He has worked extensively on television, serving as the moderator of various programmes such as the contest O poklad Anežky České (The Treasure of St Agnes of Bohemia), the TýTý Awards Presentation, Stardance, and the discussion programme Na plovárně (At the Swimming Pool), which won the Elsa Award in 2001, 2002, 2004, 2005, 2006, and 2007 for the best talk show. Marek Eben has also won this prize as a moderator in 2001, 2002, 2006, and 2007. He is also the two-time overall winner of the TýTý Awards.


Camille Saint-Saëns
Concerto for Violin and Orchestra No. 3 in B minor, Op. 61

The French composer Camille Saint-Saëns (1835–1921) earned respect for his exceptional musical talent, excellent education and profound knowledge and organizational and pedagogical skills. He was a child prodigy who at the age of five performed Beethoven’s piano sonatas in public. Further successes soon followed. He studied composition and playing the organ at the Paris Conservatory (and became a top European organist), and later went on many concert tours, co-founded the Société Nationale de Musique in Paris (1871), and devoted himself to music criticism and also some scientific disciplines. He won many awards and accolades and represented the artistic elite, but he was also a complex and moody man with a tendency to depression. He befriended several celebrities, such as Franz Liszt, but his family life was not happy. At the end of the 1880s, he lost his privileged position at home because of the change in fashion, and became a representative of a rather conservative stream; his elegant musical style and craft was perceived by the up and coming Impressionists as obsolete.

During his tours through Europe, Saint-Saëns visited Prague twice, in 1882 and 1886. Each time it was an important social affair, culminating in his appearance at a concert in the roles of piano virtuoso, conductor and composer. On his first visit, Saint-Saëns met Bedřich Smetana, whom he held in high esteem. Saint-Saëns’s second visit to Prague was connected with the staging of his opera Henry VIII at the Königlich Deutsches Landestheater (Royal Provincial German Theater), but the plan failed due to some disagreement. However, the rejection on the part of the Germans was counterbalanced by the warm reception on the part of the Czechs, with Saint-Saëns’s concert at the National Theater.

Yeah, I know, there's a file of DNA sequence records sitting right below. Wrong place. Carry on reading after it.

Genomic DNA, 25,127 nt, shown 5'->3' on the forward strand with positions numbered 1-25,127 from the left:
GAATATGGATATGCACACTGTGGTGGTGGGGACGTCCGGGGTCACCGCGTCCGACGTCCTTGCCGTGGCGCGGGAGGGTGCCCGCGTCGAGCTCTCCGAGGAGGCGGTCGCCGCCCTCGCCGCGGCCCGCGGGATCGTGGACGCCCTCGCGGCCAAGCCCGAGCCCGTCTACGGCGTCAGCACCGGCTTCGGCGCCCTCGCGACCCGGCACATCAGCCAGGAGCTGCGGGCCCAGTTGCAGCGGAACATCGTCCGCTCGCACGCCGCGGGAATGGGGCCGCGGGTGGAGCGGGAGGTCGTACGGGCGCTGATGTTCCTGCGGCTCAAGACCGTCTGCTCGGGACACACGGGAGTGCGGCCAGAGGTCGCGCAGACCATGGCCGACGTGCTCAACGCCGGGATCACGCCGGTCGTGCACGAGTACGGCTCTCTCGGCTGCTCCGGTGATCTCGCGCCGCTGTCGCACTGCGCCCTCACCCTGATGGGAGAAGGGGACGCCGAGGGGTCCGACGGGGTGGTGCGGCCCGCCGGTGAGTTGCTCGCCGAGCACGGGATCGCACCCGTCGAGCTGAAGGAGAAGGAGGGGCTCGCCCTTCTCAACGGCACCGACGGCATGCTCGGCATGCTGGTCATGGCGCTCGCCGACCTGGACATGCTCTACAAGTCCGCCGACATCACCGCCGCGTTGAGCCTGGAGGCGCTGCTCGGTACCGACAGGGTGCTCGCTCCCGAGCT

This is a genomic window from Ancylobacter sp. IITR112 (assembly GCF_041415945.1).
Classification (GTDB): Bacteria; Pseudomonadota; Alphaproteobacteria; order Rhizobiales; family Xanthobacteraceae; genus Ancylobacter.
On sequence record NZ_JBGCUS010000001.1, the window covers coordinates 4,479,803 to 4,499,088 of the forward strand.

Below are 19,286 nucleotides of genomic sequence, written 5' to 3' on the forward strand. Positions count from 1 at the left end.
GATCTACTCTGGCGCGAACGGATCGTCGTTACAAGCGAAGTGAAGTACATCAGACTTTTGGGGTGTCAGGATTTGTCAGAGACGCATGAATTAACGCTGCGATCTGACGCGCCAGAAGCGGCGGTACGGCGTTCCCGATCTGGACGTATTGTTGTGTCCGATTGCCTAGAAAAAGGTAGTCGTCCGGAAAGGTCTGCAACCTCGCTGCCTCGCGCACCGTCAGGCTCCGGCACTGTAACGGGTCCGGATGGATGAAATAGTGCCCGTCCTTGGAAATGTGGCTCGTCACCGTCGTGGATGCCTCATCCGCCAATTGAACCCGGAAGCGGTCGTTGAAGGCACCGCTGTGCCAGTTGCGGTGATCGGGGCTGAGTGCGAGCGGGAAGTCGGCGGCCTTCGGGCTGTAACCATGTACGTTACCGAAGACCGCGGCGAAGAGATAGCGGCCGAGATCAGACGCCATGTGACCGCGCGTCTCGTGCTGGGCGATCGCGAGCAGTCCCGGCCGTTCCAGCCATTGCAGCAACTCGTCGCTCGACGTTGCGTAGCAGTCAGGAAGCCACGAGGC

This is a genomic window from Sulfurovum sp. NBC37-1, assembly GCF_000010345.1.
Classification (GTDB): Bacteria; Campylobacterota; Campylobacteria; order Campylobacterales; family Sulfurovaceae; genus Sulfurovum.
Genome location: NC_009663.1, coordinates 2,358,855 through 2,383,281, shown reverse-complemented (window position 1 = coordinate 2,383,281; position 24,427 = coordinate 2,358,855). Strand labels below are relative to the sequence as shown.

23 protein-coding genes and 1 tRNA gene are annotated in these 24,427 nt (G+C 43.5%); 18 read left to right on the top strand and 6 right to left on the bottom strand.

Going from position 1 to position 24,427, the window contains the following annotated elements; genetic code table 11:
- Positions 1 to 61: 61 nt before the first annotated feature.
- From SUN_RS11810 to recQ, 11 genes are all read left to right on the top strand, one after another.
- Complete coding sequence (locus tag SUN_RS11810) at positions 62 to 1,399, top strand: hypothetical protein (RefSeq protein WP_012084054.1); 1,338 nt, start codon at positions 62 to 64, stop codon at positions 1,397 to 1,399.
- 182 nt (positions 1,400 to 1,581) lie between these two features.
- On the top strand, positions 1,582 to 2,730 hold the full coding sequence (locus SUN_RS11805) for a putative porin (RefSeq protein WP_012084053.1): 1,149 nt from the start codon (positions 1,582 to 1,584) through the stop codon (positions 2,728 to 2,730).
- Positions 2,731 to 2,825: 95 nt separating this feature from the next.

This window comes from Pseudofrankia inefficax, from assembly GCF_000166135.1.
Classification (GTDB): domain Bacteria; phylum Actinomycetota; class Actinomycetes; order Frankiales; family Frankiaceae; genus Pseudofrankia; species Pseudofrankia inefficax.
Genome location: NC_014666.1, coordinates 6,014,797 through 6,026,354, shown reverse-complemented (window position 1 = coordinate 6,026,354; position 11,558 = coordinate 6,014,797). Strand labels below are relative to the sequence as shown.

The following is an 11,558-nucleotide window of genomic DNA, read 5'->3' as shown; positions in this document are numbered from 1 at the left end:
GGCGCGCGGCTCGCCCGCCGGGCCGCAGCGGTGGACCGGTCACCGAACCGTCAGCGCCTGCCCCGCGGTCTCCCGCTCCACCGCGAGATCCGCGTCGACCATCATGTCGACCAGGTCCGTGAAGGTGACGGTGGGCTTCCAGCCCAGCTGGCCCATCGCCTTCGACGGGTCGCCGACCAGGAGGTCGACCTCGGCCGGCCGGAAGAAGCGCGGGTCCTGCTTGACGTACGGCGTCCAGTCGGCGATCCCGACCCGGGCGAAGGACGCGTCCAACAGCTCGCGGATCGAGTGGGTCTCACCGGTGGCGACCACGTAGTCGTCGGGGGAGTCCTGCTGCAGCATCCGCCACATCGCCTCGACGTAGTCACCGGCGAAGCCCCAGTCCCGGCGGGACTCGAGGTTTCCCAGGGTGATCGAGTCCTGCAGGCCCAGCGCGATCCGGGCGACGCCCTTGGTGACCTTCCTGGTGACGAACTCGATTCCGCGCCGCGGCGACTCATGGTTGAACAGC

Today, only a part of Saint-Saëns’s large body of work consisting of all genres is performed – such as several chamber compositions, concerts, symphonies, the suite Le Carnaval des Animaux [The Carnival of the Animals] and the symphonic poem Danse macabre. Violin Concerto No. 3 in A minor, Op. 61 dates from 1879–1880 and was inspired, among other things, by the famous Spanish violinist Pablo de Sarasate, who presented it to the public for the first time on 15 October 1880 at a concert by the Hamburg Philharmonic Orchestra. This composition gives an opportunity for soloists to show off their brilliant technique and highlight lyrical romantic passages. The introductory fast movement (Allegro non troppo) is followed by the slow Andantino quasi allegretto, whose sound is reminiscent of Saint-Saëns’s opera Samson et Dalila from 1877. The final movement (Molto moderato e maestoso – Allegro non troppo) is built on two contrasting themes and a dialogue between the soloist and the orchestra, bringing the whole composition to a jubilant close.

Johannes Brahms
Variations on a Theme by Haydn in B flat major, Op. 56a